Cadalyst MCAD Tech News #130 (Oct. 7, 2004)7 Oct, 2004 By: Joe Greco
In the well-populated world of file viewing and markup software, Informative Graphics' Myriad v6.2 offers some stand-out featuresBack in my May 6, 2004, column, I reviewed SpinFire Professional, a powerful viewing and markup program from Actify. Like Actify, Informative Graphics, out of Scottsdale, Arizona, also has several products for digital design communications. For starters, the company develops ModelPress for compressing CAD files by as much as 50 times. It also has Brava! for 2D viewing and mark-up, and Net-it for publishing almost any type of digital content to the Internet. However, another of the company's products, Myriad, has components of all these applications, plus 3D view and markup capabilities, so I selected it for review.
BEGINNING WITH OPEN
Myriad v6.2 opens to a blank screen with only a few icons displayed and only three available menus. One of these menus, File, contains a standard Open command, and once you open a file, the program's tools appear.
I call the Open command standard, but there's really nothing typical about it. That's because the system supports more than 100 file formats, from neutral and native CAD formats to non-CAD files such as Word, Excel, PDF, and more. In fact, the system presents so many options that it would help if Informative Graphics figured out a way to organize the formats into categories, such as 2D CAD, 3D CAD, Office, and so on, so you could more easily locate the one you want.
I started by opening a native SolidWorks 2003 file, a 784KB assembly. The first thing I noticed was that the program starts out in rotate mode, which is nice, and zoom controls are conveniently located on the right mouse button. Myriad retained the individual parts of the assembly I opened, as well as the original part colors, which you can edit if desired. Like SpinFire, Myriad houses a browser-like tree reminiscent of those typically found in today's MCAD programs. Via the tree, users can hide and show individual parts of an assembly or set different degrees of transparency.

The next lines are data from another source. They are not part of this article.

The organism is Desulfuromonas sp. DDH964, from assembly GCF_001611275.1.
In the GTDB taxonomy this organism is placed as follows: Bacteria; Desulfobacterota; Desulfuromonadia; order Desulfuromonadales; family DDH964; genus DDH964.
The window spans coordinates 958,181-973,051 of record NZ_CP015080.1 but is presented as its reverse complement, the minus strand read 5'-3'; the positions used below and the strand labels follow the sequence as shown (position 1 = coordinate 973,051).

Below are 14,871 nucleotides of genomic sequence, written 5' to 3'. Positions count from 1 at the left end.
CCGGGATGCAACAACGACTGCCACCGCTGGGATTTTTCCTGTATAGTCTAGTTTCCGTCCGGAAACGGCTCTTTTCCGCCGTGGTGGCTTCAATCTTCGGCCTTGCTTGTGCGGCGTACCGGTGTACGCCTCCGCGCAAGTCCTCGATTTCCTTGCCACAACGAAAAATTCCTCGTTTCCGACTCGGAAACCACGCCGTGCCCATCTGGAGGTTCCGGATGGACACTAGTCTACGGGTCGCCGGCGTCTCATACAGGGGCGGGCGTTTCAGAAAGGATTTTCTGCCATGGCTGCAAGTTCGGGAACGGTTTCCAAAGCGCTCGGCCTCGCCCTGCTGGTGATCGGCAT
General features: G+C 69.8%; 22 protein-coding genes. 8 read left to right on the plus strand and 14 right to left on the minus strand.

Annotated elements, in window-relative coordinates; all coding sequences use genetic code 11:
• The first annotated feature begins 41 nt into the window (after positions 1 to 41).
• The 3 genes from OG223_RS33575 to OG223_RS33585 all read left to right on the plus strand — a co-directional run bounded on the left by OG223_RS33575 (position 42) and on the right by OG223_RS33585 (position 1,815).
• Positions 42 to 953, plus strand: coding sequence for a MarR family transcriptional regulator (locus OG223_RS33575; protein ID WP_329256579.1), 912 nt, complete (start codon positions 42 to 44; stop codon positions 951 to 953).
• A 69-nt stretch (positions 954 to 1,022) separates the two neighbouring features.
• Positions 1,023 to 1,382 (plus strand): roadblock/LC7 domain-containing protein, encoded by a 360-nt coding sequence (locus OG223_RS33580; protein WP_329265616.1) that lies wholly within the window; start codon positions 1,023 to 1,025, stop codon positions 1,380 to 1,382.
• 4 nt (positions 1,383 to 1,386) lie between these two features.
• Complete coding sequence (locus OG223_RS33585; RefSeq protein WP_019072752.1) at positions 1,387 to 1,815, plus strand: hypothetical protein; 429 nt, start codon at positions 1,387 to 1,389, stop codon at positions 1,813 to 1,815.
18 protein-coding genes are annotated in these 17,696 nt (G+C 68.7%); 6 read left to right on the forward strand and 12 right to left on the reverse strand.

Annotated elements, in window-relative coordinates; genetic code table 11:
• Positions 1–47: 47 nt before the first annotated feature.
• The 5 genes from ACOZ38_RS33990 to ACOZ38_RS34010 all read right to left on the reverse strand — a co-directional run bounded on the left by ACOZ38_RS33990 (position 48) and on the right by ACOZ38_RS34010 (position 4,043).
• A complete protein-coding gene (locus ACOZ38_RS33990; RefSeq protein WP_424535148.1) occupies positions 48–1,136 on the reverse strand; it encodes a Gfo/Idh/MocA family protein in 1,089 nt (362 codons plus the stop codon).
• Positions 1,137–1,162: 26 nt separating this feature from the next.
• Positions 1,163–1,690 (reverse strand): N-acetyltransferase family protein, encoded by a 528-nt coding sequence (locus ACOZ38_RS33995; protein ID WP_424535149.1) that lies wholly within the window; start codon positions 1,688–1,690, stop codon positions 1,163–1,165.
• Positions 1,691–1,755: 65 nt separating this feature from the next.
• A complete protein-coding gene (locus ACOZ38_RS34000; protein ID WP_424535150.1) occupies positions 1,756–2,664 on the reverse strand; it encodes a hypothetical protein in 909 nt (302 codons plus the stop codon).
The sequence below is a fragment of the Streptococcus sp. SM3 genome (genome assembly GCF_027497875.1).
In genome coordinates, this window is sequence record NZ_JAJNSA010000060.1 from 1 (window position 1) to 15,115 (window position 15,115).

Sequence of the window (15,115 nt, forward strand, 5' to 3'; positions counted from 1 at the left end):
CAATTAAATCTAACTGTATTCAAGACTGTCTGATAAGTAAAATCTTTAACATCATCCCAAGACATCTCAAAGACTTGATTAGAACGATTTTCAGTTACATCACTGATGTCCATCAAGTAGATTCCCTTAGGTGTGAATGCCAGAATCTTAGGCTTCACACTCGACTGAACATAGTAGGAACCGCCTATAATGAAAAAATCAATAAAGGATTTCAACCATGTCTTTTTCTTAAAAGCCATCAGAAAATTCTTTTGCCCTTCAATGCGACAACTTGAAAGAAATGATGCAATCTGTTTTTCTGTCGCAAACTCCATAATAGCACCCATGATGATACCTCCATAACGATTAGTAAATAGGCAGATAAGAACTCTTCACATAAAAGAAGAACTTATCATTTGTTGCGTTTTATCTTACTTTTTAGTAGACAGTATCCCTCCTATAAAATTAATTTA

OTHER BASIC TOOLS
One of the first tools I employed was Cross Section, which I found easy to use, but it would be nice to be able to rotate the model when this dialog box is open. To switch to a different cutting plane, Myriad doesn't employ the nice dragging tools that SpinFire has, but it is still easy to have the software flip to a different plane. The program features all the standard annotation commands, including tools for measuring and adding dimensions and notes. Measurements don't appear on the screen as dimensions do, but they do provide a quick way to find out anything from the length of an edge to the volume and surface area of a single component or the entire model.
When measuring and adding dimensions, you can rotate the model. You do this using a button in the dialog box that toggles between Orbit and Measure or Orbit and Dimension. Placed dimensions are 3D entities, meaning they rotate when the model rotates. Notes you add are also 3D, and a powerful feature is the ability to add a hyperlink. Such links are ideal for pointing users to Web sites where they can find more information about a certain material, for instance.
One command I had mixed feelings about was Explode. It's easy to use because it does its thing automatically, but unfortunately it causes you to lose all your annotations. It does first warn you to this fact, but once you hit OK — even if you later cancel the Explode dialog box and undo the explode operation — your annotations are permanently lost.